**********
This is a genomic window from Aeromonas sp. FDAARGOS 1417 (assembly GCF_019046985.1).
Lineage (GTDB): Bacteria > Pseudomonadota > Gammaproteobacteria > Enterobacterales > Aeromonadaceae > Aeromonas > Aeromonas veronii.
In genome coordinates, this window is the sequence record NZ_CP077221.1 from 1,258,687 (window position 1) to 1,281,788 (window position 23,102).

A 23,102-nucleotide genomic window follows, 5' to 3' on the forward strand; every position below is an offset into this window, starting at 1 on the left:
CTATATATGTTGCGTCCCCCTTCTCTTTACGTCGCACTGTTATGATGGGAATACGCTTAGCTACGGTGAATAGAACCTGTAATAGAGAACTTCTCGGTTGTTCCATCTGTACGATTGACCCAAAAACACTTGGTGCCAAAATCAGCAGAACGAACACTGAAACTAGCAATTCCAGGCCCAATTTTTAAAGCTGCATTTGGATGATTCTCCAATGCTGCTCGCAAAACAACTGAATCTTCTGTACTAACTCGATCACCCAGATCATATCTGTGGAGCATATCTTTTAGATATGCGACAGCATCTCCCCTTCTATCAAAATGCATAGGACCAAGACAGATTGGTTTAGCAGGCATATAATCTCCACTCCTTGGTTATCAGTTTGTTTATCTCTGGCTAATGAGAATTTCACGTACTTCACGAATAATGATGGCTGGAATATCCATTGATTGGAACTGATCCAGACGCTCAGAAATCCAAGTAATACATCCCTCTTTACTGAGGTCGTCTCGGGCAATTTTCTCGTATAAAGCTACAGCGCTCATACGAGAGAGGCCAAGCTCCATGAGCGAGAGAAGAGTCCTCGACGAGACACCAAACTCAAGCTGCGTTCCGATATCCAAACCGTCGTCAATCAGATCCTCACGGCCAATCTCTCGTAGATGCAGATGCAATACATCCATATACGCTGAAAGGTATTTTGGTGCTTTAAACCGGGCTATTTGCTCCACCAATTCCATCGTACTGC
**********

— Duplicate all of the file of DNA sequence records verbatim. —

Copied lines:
This is a genomic window from Aeromonas sp. FDAARGOS 1417 (assembly GCF_019046985.1).
Lineage (GTDB): Bacteria > Pseudomonadota > Gammaproteobacteria > Enterobacterales > Aeromonadaceae > Aeromonas > Aeromonas veronii.
In genome coordinates, this window is the sequence record NZ_CP077221.1 from 1,258,687 (window position 1) to 1,281,788 (window position 23,102).

A 23,102-nucleotide genomic window follows, 5' to 3' on the forward strand; every position below is an offset into this window, starting at 1 on the left:
CTATATATGTTGCGTCCCCCTTCTCTTTACGTCGCACTGTTATGATGGGAATACGCTTAGCTACGGTGAATAGAACCTGTAATAGAGAACTTCTCGGTTGTTCCATCTGTACGATTGACCCAAAAACACTTGGTGCCAAAATCAGCAGAACGAACACTGAAACTAGCAATTCCAGGCCCAATTTTTAAAGCTGCATTTGGATGATTCTCCAATGCTGCTCGCAAAACAACTGAATCTTCTGTACTAACTCGATCACCCAGATCATATCTGTGGAGCATATCTTTTAGATATGCGACAGCATCTCCCCTTCTATCAAAATGCATAGGACCAAGACAGATTGGTTTAGCAGGCATATAATCTCCACTCCTTGGTTATCAGTTTGTTTATCTCTGGCTAATGAGAATTTCACGTACTTCACGAATAATGATGGCTGGAATATCCATTGATTGGAACTGATCCAGACGCTCAGAAATCCAAGTAATACATCCCTCTTTACTGAGGTCGTCTCGGGCAATTTTCTCGTATAAAGCTACAGCGCTCATACGAGAGAGGCCAAGCTCCATGAGCGAGAGAAGAGTCCTCGACGAGACACCAAACTCAAGCTGCGTTCCGATATCCAAACCGTCGTCAATCAGATCCTCACGGCCAATCTCTCGTAGATGCAGATGCAATACATCCATATACGCTGAAAGGTATTTTGGTGCTTTAAACCGGGCTATTTGCTCCACCAATTCCATCGTACTGC